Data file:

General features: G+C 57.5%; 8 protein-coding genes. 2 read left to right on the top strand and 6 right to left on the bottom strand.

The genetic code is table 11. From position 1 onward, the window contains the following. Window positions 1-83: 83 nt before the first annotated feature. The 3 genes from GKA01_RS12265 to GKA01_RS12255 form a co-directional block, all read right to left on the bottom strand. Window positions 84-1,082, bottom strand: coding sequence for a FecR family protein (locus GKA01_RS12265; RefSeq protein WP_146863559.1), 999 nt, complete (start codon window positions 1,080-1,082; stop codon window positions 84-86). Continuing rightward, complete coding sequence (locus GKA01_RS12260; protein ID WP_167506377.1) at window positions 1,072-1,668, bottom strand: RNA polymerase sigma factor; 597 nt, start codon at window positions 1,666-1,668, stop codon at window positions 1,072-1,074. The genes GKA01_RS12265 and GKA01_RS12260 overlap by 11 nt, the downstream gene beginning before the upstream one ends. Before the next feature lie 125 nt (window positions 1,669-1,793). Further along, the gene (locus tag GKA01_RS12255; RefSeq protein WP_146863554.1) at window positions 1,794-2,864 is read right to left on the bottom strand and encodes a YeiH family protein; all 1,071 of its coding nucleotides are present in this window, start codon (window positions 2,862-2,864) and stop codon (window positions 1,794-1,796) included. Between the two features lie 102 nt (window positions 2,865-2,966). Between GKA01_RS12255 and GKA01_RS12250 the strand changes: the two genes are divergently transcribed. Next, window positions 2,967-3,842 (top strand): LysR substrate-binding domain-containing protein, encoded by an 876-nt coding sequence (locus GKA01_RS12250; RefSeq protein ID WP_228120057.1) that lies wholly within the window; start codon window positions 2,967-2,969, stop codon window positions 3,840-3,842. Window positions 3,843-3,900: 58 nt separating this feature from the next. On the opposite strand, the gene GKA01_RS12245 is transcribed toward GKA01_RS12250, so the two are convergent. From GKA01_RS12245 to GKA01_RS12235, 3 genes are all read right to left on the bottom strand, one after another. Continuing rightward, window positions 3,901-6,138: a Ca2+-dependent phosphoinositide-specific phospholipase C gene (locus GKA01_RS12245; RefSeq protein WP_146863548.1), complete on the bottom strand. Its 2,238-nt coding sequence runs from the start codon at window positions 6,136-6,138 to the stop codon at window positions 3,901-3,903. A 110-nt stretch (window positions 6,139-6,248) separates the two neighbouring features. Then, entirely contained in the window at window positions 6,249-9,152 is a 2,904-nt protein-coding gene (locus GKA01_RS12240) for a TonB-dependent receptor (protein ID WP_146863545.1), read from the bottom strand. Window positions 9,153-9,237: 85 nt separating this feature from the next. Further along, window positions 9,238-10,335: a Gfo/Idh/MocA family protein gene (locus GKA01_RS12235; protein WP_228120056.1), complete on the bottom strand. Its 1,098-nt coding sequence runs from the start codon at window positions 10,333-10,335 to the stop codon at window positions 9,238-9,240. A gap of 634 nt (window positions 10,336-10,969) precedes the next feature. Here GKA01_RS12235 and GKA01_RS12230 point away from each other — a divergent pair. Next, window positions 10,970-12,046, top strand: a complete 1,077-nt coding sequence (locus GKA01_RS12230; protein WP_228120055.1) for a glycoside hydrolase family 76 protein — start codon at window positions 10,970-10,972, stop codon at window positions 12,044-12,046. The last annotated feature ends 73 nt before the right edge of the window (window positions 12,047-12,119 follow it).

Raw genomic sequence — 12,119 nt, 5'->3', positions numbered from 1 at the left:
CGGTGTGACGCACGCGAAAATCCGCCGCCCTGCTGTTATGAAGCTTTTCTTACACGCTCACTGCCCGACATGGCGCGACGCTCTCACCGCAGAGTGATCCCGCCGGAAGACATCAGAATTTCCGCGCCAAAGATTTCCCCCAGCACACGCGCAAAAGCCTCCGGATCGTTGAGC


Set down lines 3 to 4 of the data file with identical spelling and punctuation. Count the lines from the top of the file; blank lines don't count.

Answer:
Raw genomic sequence — 12,119 nt, 5'->3', positions numbered from 1 at the left:
CGGTGTGACGCACGCGAAAATCCGCCGCCCTGCTGTTATGAAGCTTTTCTTACACGCTCACTGCCCGACATGGCGCGACGCTCTCACCGCAGAGTGATCCCGCCGGAAGACATCAGAATTTCCGCGCCAAAGATTTCCCCCAGCACACGCGCAAAAGCCTCCGGATCGTTGAGC